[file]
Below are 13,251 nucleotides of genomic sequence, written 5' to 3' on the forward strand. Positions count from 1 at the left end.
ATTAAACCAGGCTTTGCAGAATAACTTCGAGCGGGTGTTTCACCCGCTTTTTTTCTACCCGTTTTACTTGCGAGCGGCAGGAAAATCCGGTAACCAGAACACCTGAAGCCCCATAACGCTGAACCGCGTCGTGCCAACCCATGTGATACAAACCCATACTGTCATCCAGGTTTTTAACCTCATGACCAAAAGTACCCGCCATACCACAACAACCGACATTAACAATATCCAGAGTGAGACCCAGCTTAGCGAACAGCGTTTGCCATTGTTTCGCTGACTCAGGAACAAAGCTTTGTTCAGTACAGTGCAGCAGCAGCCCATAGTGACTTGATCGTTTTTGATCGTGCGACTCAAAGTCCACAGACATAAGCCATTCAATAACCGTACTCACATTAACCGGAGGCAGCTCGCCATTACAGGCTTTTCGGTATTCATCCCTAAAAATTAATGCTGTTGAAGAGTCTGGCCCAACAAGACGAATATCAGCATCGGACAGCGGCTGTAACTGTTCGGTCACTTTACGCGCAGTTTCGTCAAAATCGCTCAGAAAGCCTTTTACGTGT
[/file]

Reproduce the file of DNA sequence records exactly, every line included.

Below are 13,251 nucleotides of genomic sequence, written 5' to 3' on the forward strand. Positions count from 1 at the left end.
ATTAAACCAGGCTTTGCAGAATAACTTCGAGCGGGTGTTTCACCCGCTTTTTTTCTACCCGTTTTACTTGCGAGCGGCAGGAAAATCCGGTAACCAGAACACCTGAAGCCCCATAACGCTGAACCGCGTCGTGCCAACCCATGTGATACAAACCCATACTGTCATCCAGGTTTTTAACCTCATGACCAAAAGTACCCGCCATACCACAACAACCGACATTAACAATATCCAGAGTGAGACCCAGCTTAGCGAACAGCGTTTGCCATTGTTTCGCTGACTCAGGAACAAAGCTTTGTTCAGTACAGTGCAGCAGCAGCCCATAGTGACTTGATCGTTTTTGATCGTGCGACTCAAAGTCCACAGACATAAGCCATTCAATAACCGTACTCACATTAACCGGAGGCAGCTCGCCATTACAGGCTTTTCGGTATTCATCCCTAAAAATTAATGCTGTTGAAGAGTCTGGCCCAACAAGACGAATATCAGCATCGGACAGCGGCTGTAACTGTTCGGTCACTTTACGCGCAGTTTCGTCAAAATCGCTCAGAAAGCCTTTTACGTGT